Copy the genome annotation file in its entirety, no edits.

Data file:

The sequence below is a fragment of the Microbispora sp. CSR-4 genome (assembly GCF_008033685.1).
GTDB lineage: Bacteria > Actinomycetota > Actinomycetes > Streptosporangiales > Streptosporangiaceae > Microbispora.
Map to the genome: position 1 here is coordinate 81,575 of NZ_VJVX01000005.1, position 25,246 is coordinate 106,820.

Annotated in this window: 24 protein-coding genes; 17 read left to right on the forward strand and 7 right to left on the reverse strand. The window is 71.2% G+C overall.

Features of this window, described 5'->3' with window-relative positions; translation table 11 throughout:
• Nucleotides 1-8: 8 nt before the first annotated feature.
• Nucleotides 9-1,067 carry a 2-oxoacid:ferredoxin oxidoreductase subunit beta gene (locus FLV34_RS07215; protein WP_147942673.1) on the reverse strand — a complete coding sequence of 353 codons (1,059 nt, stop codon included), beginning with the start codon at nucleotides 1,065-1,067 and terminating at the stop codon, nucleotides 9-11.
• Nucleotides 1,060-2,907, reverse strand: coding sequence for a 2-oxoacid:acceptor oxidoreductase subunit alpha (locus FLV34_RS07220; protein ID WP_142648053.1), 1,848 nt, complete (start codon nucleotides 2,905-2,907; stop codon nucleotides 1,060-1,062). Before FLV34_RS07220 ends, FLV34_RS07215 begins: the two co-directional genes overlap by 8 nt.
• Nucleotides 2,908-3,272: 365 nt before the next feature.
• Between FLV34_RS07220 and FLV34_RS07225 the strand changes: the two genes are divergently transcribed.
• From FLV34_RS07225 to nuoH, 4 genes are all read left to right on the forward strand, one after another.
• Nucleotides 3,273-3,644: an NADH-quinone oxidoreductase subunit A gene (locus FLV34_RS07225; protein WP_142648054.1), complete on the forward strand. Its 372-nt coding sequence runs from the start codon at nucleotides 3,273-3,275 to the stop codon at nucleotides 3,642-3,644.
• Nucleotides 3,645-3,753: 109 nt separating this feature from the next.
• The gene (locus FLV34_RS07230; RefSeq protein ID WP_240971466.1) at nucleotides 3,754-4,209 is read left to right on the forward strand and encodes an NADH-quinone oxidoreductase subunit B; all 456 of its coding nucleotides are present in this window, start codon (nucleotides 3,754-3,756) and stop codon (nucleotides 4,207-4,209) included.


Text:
The sequence below is a fragment of the Microbispora sp. CSR-4 genome (assembly GCF_008033685.1).
GTDB lineage: Bacteria > Actinomycetota > Actinomycetes > Streptosporangiales > Streptosporangiaceae > Microbispora.
Map to the genome: position 1 here is coordinate 81,575 of NZ_VJVX01000005.1, position 25,246 is coordinate 106,820.

Annotated in this window: 24 protein-coding genes; 17 read left to right on the forward strand and 7 right to left on the reverse strand. The window is 71.2% G+C overall.

Features of this window, described 5'->3' with window-relative positions; translation table 11 throughout:
• Nucleotides 1-8: 8 nt before the first annotated feature.
• Nucleotides 9-1,067 carry a 2-oxoacid:ferredoxin oxidoreductase subunit beta gene (locus FLV34_RS07215; protein WP_147942673.1) on the reverse strand — a complete coding sequence of 353 codons (1,059 nt, stop codon included), beginning with the start codon at nucleotides 1,065-1,067 and terminating at the stop codon, nucleotides 9-11.
• Nucleotides 1,060-2,907, reverse strand: coding sequence for a 2-oxoacid:acceptor oxidoreductase subunit alpha (locus FLV34_RS07220; protein ID WP_142648053.1), 1,848 nt, complete (start codon nucleotides 2,905-2,907; stop codon nucleotides 1,060-1,062). Before FLV34_RS07220 ends, FLV34_RS07215 begins: the two co-directional genes overlap by 8 nt.
• Nucleotides 2,908-3,272: 365 nt before the next feature.
• Between FLV34_RS07220 and FLV34_RS07225 the strand changes: the two genes are divergently transcribed.
• From FLV34_RS07225 to nuoH, 4 genes are all read left to right on the forward strand, one after another.
• Nucleotides 3,273-3,644: an NADH-quinone oxidoreductase subunit A gene (locus FLV34_RS07225; protein WP_142648054.1), complete on the forward strand. Its 372-nt coding sequence runs from the start codon at nucleotides 3,273-3,275 to the stop codon at nucleotides 3,642-3,644.
• Nucleotides 3,645-3,753: 109 nt separating this feature from the next.
• The gene (locus FLV34_RS07230; RefSeq protein ID WP_240971466.1) at nucleotides 3,754-4,209 is read left to right on the forward strand and encodes an NADH-quinone oxidoreductase subunit B; all 456 of its coding nucleotides are present in this window, start codon (nucleotides 3,754-3,756) and stop codon (nucleotides 4,207-4,209) included.